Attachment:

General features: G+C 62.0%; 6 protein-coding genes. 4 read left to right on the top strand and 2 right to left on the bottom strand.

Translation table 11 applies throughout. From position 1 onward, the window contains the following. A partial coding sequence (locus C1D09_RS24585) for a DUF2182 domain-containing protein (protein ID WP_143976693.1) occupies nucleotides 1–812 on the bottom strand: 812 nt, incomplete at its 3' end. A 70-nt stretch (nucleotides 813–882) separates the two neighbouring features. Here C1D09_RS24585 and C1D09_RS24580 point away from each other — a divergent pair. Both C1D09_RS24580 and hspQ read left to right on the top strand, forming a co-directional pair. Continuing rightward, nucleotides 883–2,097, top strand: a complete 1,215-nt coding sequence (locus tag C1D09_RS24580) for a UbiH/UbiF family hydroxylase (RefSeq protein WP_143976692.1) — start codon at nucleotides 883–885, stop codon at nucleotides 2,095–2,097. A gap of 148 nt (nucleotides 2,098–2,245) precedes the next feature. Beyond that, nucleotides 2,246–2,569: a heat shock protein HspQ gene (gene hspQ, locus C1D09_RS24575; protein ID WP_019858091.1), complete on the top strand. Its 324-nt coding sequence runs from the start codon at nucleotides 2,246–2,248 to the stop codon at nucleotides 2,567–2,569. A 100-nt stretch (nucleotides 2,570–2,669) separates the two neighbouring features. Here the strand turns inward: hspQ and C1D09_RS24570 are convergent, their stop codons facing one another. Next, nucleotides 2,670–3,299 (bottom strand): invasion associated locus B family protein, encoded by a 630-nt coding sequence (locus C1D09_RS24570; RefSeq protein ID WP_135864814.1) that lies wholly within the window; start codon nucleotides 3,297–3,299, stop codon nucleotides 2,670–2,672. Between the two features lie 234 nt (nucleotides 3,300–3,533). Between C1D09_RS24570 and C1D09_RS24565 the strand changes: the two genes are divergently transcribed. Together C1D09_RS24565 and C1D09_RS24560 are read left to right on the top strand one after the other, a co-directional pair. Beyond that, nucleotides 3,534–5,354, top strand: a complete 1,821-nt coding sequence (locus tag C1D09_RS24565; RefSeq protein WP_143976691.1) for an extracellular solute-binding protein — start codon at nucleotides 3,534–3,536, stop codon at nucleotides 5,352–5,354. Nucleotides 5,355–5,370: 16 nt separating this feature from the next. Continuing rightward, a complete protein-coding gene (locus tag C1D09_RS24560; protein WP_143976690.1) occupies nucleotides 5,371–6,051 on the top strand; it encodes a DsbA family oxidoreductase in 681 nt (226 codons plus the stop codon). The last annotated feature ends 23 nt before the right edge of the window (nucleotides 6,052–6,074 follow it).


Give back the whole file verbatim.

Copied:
General features: G+C 62.0%; 6 protein-coding genes. 4 read left to right on the top strand and 2 right to left on the bottom strand.

Translation table 11 applies throughout. From position 1 onward, the window contains the following. A partial coding sequence (locus C1D09_RS24585) for a DUF2182 domain-containing protein (protein ID WP_143976693.1) occupies nucleotides 1–812 on the bottom strand: 812 nt, incomplete at its 3' end. A 70-nt stretch (nucleotides 813–882) separates the two neighbouring features. Here C1D09_RS24585 and C1D09_RS24580 point away from each other — a divergent pair. Both C1D09_RS24580 and hspQ read left to right on the top strand, forming a co-directional pair. Continuing rightward, nucleotides 883–2,097, top strand: a complete 1,215-nt coding sequence (locus tag C1D09_RS24580) for a UbiH/UbiF family hydroxylase (RefSeq protein WP_143976692.1) — start codon at nucleotides 883–885, stop codon at nucleotides 2,095–2,097. A gap of 148 nt (nucleotides 2,098–2,245) precedes the next feature. Beyond that, nucleotides 2,246–2,569: a heat shock protein HspQ gene (gene hspQ, locus C1D09_RS24575; protein ID WP_019858091.1), complete on the top strand. Its 324-nt coding sequence runs from the start codon at nucleotides 2,246–2,248 to the stop codon at nucleotides 2,567–2,569. A 100-nt stretch (nucleotides 2,570–2,669) separates the two neighbouring features. Here the strand turns inward: hspQ and C1D09_RS24570 are convergent, their stop codons facing one another. Next, nucleotides 2,670–3,299 (bottom strand): invasion associated locus B family protein, encoded by a 630-nt coding sequence (locus C1D09_RS24570; RefSeq protein ID WP_135864814.1) that lies wholly within the window; start codon nucleotides 3,297–3,299, stop codon nucleotides 2,670–2,672. Between the two features lie 234 nt (nucleotides 3,300–3,533). Between C1D09_RS24570 and C1D09_RS24565 the strand changes: the two genes are divergently transcribed. Together C1D09_RS24565 and C1D09_RS24560 are read left to right on the top strand one after the other, a co-directional pair. Beyond that, nucleotides 3,534–5,354, top strand: a complete 1,821-nt coding sequence (locus tag C1D09_RS24565; RefSeq protein WP_143976691.1) for an extracellular solute-binding protein — start codon at nucleotides 3,534–3,536, stop codon at nucleotides 5,352–5,354. Nucleotides 5,355–5,370: 16 nt separating this feature from the next. Continuing rightward, a complete protein-coding gene (locus tag C1D09_RS24560; protein WP_143976690.1) occupies nucleotides 5,371–6,051 on the top strand; it encodes a DsbA family oxidoreductase in 681 nt (226 codons plus the stop codon). The last annotated feature ends 23 nt before the right edge of the window (nucleotides 6,052–6,074 follow it).